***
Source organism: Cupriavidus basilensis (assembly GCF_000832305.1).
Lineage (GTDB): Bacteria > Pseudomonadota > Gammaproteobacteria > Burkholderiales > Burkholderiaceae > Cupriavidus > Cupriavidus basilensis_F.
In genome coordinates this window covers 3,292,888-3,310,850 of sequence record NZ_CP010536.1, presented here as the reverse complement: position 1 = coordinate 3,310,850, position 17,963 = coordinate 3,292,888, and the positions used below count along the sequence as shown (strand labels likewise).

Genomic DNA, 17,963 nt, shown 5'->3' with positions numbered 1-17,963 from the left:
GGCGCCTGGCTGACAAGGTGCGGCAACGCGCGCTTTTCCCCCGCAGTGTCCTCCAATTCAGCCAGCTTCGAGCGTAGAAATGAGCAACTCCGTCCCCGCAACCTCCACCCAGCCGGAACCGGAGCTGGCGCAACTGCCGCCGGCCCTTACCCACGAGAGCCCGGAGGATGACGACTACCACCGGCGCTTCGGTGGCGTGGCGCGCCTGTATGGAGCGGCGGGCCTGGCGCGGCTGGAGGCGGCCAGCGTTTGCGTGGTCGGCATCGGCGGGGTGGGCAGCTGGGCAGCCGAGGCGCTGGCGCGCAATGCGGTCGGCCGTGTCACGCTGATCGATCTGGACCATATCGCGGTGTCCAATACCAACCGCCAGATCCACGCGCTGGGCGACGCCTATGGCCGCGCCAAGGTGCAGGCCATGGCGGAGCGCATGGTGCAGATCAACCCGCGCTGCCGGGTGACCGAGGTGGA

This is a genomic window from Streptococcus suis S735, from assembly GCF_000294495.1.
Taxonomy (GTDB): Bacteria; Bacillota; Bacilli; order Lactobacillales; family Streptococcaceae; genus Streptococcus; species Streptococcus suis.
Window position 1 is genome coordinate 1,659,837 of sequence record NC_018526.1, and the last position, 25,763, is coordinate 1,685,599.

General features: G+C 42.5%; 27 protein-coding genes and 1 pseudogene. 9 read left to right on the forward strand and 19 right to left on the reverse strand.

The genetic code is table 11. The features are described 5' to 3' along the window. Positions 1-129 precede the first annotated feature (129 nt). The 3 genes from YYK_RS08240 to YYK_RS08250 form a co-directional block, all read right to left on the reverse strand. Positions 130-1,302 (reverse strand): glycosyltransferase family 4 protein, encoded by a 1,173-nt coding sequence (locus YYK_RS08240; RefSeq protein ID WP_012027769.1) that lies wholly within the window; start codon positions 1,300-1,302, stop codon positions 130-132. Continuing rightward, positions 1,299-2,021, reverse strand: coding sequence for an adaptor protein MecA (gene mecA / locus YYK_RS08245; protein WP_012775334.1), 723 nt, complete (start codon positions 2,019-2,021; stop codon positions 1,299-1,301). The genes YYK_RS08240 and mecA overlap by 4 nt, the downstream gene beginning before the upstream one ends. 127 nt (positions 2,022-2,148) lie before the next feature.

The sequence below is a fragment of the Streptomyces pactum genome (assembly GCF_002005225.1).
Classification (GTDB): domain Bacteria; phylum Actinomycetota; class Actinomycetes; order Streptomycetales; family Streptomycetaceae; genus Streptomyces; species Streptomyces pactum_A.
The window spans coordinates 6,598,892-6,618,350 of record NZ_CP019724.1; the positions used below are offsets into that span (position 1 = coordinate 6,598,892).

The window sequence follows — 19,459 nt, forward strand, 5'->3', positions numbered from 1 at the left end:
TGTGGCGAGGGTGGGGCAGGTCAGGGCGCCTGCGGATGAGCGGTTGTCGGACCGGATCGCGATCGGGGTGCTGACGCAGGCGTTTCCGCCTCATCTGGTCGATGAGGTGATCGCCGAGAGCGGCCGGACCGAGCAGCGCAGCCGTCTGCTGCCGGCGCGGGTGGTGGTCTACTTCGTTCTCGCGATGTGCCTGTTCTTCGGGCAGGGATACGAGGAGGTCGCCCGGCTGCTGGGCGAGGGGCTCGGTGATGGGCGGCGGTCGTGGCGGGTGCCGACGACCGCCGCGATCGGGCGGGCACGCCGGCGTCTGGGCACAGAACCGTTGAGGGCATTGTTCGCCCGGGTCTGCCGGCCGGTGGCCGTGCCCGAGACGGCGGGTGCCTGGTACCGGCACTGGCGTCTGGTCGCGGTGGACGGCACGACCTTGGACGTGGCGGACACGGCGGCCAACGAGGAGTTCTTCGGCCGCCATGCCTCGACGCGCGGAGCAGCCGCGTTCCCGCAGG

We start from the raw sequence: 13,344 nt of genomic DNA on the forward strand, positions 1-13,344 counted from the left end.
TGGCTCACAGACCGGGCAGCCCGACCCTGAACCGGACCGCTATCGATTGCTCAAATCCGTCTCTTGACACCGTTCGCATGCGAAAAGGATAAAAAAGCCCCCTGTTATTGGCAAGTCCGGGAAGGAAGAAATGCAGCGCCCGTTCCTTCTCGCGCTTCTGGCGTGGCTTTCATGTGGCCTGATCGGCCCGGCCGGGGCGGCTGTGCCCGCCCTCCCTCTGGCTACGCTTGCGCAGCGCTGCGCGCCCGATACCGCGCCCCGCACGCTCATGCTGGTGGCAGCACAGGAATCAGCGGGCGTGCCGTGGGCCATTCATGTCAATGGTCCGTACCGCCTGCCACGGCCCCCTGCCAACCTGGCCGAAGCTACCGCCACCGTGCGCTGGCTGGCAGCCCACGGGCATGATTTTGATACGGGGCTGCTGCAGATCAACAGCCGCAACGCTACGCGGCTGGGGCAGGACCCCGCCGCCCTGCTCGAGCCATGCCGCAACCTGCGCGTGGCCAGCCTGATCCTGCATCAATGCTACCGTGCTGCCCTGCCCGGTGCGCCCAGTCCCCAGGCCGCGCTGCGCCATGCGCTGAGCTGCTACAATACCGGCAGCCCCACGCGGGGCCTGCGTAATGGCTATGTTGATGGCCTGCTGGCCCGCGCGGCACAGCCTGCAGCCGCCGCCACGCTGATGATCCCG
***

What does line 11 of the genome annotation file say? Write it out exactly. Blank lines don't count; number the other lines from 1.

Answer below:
The sequence below is a fragment of the Streptomyces pactum genome (assembly GCF_002005225.1).